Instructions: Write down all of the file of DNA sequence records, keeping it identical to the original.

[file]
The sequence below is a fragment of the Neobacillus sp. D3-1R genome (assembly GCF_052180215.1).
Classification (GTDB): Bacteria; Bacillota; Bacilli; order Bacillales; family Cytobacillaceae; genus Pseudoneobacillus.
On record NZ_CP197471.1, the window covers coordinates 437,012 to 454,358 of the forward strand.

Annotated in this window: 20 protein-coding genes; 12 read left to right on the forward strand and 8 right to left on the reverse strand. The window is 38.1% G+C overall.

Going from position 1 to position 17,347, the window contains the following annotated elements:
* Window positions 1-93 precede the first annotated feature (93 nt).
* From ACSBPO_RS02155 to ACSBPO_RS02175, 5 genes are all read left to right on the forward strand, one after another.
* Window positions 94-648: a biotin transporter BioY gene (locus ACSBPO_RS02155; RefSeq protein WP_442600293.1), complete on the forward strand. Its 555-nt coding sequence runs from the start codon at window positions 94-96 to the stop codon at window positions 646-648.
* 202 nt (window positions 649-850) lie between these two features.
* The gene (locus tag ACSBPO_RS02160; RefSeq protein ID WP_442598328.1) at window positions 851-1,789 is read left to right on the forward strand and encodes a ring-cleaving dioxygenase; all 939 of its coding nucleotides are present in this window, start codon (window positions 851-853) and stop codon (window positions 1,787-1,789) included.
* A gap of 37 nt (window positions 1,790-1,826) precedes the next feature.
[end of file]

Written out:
The sequence below is a fragment of the Neobacillus sp. D3-1R genome (assembly GCF_052180215.1).
Classification (GTDB): Bacteria; Bacillota; Bacilli; order Bacillales; family Cytobacillaceae; genus Pseudoneobacillus.
On record NZ_CP197471.1, the window covers coordinates 437,012 to 454,358 of the forward strand.

Annotated in this window: 20 protein-coding genes; 12 read left to right on the forward strand and 8 right to left on the reverse strand. The window is 38.1% G+C overall.

Going from position 1 to position 17,347, the window contains the following annotated elements:
* Window positions 1-93 precede the first annotated feature (93 nt).
* From ACSBPO_RS02155 to ACSBPO_RS02175, 5 genes are all read left to right on the forward strand, one after another.
* Window positions 94-648: a biotin transporter BioY gene (locus ACSBPO_RS02155; RefSeq protein WP_442600293.1), complete on the forward strand. Its 555-nt coding sequence runs from the start codon at window positions 94-96 to the stop codon at window positions 646-648.
* 202 nt (window positions 649-850) lie between these two features.
* The gene (locus tag ACSBPO_RS02160; RefSeq protein ID WP_442598328.1) at window positions 851-1,789 is read left to right on the forward strand and encodes a ring-cleaving dioxygenase; all 939 of its coding nucleotides are present in this window, start codon (window positions 851-853) and stop codon (window positions 1,787-1,789) included.
* A gap of 37 nt (window positions 1,790-1,826) precedes the next feature.